Over the last two years, Zika has been perceived only as a major, worldwide threat. Now, doctors are viewing the disease as a remedy for brain cancer, because new research has shown it could shrink tumors.
Scientists from the Washington University School of Medicine in St. Louis and the University of California San Diego School of Medicine conducted a study to determine how the virus might be used to treat glioblastoma, a brain cancer that is often fatal within a year of diagnosis.
To do so, they injected Zika into 18 fully grown mice, targeting only neural progenitor cells, which are known to reproduce cells associated with gliobastoma. They injected the remaining 15 mice with a saltwater placebo.
After two weeks, they found that tumors in the Zika-treated mice were significantly smaller than those in the saltwater-treated mice.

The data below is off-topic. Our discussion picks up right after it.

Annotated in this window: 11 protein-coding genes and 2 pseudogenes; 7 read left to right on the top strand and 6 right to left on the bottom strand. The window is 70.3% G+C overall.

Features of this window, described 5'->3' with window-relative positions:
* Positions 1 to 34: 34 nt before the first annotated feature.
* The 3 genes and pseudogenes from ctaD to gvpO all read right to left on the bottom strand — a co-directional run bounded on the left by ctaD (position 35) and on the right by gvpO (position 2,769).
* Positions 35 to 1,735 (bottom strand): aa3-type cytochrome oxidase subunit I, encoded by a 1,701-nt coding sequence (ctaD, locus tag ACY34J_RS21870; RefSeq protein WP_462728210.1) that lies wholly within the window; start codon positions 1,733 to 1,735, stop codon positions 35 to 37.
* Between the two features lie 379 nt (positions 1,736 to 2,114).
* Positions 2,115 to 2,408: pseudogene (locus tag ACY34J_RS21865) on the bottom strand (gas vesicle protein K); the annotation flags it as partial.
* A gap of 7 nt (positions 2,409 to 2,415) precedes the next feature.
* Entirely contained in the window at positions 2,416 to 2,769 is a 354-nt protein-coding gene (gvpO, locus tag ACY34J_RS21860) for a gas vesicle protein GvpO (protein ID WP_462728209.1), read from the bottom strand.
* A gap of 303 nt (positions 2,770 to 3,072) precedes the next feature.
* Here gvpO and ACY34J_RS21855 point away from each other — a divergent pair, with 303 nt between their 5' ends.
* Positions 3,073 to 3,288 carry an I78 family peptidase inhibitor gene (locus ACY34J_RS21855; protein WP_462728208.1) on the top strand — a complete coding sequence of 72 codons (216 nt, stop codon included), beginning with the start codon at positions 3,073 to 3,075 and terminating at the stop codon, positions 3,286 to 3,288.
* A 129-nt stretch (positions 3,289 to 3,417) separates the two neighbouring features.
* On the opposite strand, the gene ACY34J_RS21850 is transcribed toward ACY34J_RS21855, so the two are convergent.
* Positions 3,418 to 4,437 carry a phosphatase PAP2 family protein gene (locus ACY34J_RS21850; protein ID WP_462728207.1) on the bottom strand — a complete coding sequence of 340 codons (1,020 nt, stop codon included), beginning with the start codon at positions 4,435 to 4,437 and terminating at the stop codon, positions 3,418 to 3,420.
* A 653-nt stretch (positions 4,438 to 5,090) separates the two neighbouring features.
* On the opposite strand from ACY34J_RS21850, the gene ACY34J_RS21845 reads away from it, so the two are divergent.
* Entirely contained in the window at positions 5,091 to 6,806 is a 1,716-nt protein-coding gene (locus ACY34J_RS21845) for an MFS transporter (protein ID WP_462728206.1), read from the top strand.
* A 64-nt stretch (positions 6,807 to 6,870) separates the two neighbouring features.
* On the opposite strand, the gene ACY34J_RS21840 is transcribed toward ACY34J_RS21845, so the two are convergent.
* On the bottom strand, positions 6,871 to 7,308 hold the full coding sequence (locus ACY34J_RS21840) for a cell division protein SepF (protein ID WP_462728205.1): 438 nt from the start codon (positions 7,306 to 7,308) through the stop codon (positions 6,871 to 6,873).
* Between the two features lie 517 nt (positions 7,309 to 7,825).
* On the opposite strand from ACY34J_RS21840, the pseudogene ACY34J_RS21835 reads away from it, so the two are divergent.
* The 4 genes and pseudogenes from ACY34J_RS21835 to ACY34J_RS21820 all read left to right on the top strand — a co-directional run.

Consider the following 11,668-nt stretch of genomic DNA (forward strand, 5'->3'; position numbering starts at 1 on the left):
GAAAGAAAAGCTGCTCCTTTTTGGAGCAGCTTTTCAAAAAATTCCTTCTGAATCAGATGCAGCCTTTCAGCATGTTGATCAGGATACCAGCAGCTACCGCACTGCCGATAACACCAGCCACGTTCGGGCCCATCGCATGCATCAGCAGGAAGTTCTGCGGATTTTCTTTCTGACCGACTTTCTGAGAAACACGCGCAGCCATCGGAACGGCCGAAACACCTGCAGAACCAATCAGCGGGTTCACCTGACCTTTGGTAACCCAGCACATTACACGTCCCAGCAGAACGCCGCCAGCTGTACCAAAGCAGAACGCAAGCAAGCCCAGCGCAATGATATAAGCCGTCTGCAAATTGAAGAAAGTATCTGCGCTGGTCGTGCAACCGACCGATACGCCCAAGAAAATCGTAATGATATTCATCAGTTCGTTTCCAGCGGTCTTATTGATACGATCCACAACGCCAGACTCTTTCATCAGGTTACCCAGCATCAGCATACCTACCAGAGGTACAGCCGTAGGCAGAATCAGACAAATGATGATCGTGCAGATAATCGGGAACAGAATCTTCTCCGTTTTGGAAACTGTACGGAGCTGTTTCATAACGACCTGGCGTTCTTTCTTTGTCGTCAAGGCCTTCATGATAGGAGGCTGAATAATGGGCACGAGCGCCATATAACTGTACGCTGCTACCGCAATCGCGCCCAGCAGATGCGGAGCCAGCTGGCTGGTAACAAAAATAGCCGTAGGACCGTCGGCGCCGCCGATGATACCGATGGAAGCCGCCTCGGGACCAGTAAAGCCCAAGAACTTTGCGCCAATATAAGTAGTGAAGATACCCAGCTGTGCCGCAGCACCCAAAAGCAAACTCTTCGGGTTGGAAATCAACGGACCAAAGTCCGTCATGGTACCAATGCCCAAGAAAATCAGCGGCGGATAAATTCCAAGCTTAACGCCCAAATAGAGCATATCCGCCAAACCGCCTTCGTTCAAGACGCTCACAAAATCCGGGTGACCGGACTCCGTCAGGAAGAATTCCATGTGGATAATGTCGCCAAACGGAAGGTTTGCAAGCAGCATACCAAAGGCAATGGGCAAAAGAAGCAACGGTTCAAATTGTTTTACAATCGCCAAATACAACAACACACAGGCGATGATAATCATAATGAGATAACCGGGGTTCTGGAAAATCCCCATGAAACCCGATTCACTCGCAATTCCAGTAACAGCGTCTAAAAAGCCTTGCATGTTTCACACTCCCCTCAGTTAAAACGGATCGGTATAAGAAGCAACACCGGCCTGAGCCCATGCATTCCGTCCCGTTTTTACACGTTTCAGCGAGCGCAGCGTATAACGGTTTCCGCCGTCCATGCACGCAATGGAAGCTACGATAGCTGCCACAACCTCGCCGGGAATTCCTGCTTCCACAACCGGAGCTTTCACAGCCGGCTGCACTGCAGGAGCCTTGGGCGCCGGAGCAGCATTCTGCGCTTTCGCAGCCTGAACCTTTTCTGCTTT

The scientists were also able to test their experiment on human cell samples. The examination yielded the same results, and they discovered the dosages did not affect noncancerous cells.
“We showed that Zika virus can kill the kind of glioblastoma cells that tend to be resistant to current treatments and lead to death,” co-author Michael S. Diamond said in a press release.
“We see Zika one day being used in combination with current therapies to eradicate the whole tumor,” co-author Milan G. Chheda added.
But researchers believe the key is placing Zika only on the malignant, neural progenitor cells, which are rare among adults. If the vaccine happens to spread, researchers postulate the person’s immune system would sweep it away before it could negatively affect other parts of the body.
On the other hand, these type of cells are more present in the fetal brain, which is why Zika is so damaging before birth and adults affected have much milder symptoms.
Despite their findings, which were recently published in the Journal of Experimental Medicine, scientists did note more research is needed before treating humans.
“We’re going to introduce additional mutations to sensitize the virus even more to the innate immune response and prevent the infection from spreading,” Diamond said. “Once we add a few more changes, I think it’s going to be impossible for the virus to overcome them and cause disease.”